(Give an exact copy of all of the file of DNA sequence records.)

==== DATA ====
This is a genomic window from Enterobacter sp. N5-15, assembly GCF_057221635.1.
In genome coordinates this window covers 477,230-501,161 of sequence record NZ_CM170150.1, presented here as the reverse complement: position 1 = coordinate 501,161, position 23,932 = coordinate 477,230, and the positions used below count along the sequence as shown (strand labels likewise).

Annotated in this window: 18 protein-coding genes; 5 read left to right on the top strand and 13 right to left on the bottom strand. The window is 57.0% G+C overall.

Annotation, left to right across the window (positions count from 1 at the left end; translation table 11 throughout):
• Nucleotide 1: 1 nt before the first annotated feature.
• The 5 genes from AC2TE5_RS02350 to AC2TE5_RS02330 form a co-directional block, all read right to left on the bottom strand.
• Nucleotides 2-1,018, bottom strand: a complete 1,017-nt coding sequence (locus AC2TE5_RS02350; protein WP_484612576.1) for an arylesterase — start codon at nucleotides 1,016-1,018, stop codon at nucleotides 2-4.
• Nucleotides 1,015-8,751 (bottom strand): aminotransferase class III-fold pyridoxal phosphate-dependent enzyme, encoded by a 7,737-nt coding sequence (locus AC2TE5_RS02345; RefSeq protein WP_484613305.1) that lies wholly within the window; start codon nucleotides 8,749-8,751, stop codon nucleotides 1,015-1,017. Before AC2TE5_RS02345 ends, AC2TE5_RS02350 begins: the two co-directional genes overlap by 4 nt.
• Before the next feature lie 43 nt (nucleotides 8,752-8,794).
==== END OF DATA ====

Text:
This is a genomic window from Enterobacter sp. N5-15, assembly GCF_057221635.1.
In genome coordinates this window covers 477,230-501,161 of sequence record NZ_CM170150.1, presented here as the reverse complement: position 1 = coordinate 501,161, position 23,932 = coordinate 477,230, and the positions used below count along the sequence as shown (strand labels likewise).

Annotated in this window: 18 protein-coding genes; 5 read left to right on the top strand and 13 right to left on the bottom strand. The window is 57.0% G+C overall.

Annotation, left to right across the window (positions count from 1 at the left end; translation table 11 throughout):
• Nucleotide 1: 1 nt before the first annotated feature.
• The 5 genes from AC2TE5_RS02350 to AC2TE5_RS02330 form a co-directional block, all read right to left on the bottom strand.
• Nucleotides 2-1,018, bottom strand: a complete 1,017-nt coding sequence (locus AC2TE5_RS02350; protein WP_484612576.1) for an arylesterase — start codon at nucleotides 1,016-1,018, stop codon at nucleotides 2-4.
• Nucleotides 1,015-8,751 (bottom strand): aminotransferase class III-fold pyridoxal phosphate-dependent enzyme, encoded by a 7,737-nt coding sequence (locus AC2TE5_RS02345; RefSeq protein WP_484613305.1) that lies wholly within the window; start codon nucleotides 8,749-8,751, stop codon nucleotides 1,015-1,017. Before AC2TE5_RS02345 ends, AC2TE5_RS02350 begins: the two co-directional genes overlap by 4 nt.
• Before the next feature lie 43 nt (nucleotides 8,752-8,794).